Wednesday, November 2, 2016

liquid waste storage

This is the natural follow-up to my previous post on solid waste storage.

We tend to keep our liquid investigation-derived waste (IDW) in either 55-gallon drums, poly tanks, or gigantic frac tanks.

Drums for liquids are the same as drums for solids, as discussed earlier. They're easy to drive around and pump off if needed, but troublesome if you're dealing with more than a couple hundred gallons.

I usually prefer poly (plastic) tanks, which range up in size from 150 gallons or so (about the maximum that you can put in a full-size pickup) up to a couple thousand gallons. The poly tanks tend to be much easier to open/close (which you may do often if you're just filling them a couple of buckets at a time) but still hold enough water to be useful for larger jobs. Also, if you have mildly corrosive water or treatment chemicals, these hold up better than the steel drums. About my preferred size (225 gallon) example here from ebay:

If I have a very large water sampling job, or an intermediate-sized drilling job, I may go with a much larger poly tank (this from rain for rent):
I've used these quite a bit - they vary in size (this one is almost 5,000 gallons, so on the larger end). The taller ones get a bit precarious to climb up. They have a top cap you can easily spin to open/close, and they have discharge connections at the bottom so that they don't need to be entered to be cleaned - you just need to aim a power washer or steam cleaner at the sides and empty from the bottom. Staff who are doing heavy-duty water handling can also directly connect to the bottom rather than dragging a hose to the top.

But sometimes, you find yourself handling lots of water. After a certain point, you'll need a frac tank. The biggest standard tank is 21,000 gallons, and if you're going to be doing a lot of deep drilling or potentially exciting drilling (karst? faults?) and need to containerize the water for disposal, you may get a couple of these (from Adler):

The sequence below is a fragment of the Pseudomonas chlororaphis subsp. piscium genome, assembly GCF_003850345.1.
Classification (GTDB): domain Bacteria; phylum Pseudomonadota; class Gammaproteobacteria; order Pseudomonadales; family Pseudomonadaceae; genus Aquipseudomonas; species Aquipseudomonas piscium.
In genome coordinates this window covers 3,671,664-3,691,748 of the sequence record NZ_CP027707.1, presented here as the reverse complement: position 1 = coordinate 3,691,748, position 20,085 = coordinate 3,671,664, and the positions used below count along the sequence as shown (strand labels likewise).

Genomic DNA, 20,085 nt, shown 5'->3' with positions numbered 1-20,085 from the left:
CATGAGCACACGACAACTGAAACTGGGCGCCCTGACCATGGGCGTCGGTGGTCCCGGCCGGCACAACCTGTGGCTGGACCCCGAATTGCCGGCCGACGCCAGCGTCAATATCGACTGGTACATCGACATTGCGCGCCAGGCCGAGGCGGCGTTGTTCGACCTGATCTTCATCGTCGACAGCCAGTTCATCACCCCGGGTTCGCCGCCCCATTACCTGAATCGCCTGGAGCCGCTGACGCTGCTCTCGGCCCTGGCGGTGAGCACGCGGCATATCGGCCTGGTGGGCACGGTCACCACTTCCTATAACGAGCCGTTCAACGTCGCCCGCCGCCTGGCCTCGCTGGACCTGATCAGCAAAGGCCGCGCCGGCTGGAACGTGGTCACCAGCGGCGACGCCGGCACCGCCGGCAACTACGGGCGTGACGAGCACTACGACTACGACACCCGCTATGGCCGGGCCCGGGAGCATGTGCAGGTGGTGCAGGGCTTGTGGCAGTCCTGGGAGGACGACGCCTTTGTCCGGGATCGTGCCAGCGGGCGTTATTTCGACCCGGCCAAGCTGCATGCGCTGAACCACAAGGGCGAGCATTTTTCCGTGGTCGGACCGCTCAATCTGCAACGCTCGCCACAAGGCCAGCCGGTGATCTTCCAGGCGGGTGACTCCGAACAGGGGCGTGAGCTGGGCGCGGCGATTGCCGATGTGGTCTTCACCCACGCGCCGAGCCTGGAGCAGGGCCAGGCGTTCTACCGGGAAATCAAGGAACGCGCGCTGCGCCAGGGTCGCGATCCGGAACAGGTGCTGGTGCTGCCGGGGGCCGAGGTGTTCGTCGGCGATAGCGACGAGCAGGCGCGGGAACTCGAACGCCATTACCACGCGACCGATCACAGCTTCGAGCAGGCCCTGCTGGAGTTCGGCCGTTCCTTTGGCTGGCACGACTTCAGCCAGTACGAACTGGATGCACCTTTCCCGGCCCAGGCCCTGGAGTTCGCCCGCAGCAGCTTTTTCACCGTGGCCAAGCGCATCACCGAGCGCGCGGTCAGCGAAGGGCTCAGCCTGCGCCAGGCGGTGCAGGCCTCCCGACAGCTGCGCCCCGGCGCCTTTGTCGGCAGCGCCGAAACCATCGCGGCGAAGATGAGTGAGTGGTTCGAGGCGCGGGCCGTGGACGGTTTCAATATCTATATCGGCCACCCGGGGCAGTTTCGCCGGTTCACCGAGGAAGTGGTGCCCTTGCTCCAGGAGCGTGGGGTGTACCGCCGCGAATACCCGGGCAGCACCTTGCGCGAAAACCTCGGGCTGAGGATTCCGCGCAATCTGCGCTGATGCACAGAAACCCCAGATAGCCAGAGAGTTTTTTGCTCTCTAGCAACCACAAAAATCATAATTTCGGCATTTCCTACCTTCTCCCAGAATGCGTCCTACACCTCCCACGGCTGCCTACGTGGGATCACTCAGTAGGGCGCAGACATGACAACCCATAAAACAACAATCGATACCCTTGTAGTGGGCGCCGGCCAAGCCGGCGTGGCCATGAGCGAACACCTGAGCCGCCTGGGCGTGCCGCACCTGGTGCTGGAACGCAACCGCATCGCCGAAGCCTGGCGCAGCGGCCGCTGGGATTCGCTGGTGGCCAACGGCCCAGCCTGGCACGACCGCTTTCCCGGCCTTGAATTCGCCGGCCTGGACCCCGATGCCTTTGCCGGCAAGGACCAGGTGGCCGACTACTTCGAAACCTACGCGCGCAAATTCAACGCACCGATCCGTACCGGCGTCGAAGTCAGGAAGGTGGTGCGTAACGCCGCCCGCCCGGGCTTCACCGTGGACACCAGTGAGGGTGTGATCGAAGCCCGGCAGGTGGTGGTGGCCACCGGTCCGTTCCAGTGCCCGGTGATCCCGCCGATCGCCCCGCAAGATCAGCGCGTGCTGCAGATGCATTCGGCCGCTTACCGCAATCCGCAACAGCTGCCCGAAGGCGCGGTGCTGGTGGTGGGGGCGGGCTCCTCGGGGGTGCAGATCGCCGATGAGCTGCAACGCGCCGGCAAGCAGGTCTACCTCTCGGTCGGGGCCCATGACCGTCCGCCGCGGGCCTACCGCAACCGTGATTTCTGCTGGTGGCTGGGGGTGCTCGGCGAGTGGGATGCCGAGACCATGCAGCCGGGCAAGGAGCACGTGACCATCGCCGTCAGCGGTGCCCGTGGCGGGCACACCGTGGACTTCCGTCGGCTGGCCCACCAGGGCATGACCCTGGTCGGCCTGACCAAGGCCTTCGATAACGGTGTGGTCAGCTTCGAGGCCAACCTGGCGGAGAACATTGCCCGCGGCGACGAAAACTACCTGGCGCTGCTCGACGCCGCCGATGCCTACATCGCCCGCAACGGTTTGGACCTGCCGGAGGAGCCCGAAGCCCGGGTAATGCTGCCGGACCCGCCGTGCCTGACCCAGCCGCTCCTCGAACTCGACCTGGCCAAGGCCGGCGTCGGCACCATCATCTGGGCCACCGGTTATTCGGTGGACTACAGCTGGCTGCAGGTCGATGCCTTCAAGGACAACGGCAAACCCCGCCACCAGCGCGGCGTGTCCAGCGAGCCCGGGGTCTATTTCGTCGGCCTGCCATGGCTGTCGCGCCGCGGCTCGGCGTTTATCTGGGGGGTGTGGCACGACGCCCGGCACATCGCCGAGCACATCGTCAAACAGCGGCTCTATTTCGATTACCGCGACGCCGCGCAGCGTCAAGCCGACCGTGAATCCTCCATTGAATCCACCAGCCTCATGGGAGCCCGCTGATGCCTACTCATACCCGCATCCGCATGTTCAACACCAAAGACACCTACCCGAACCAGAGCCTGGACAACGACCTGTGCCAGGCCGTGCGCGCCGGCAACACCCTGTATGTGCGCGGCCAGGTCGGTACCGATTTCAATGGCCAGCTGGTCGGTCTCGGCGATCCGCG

Oh boy. Frac tanks. I have strong opinions about these. If you need them, you need them. But what a pain. They need, like, acres of space to be dropped off. You need to perform confined-space entry to clean them. And I'm always paranoid that some local troublemaker is going to go ahead and open the front porthole (halfway up the face on the right in the photo) when the thing is mostly full and we'll have A Big Problem. Although I will admit that if I need a nice "quasi-aerial" photograph of a busy environmental investigation, the top of a 21,000-gallon tank is the perfect place to stand.

I'm sure that my counterparts in the oil and gas biz think that my frac tanks are hilariously small (they think the same of the drill rigs I use), compared to the manmade lagoons that they might make for a fracking project. But this is as big as it gets for me, thank goodness. I have a hard enough time keeping them properly sealed and secured.

1 comment:

Anonymous said...

Can you elaborate a bit on why/when you need to clean the tanks? Is this before filling, during, or after? I would have thought something like a frac tank would have supplier-side cleaning as part of the deal, but I guess that's too much to hope for?

And if you're cleaning out the tanks after they're used, where does THAT waste water go?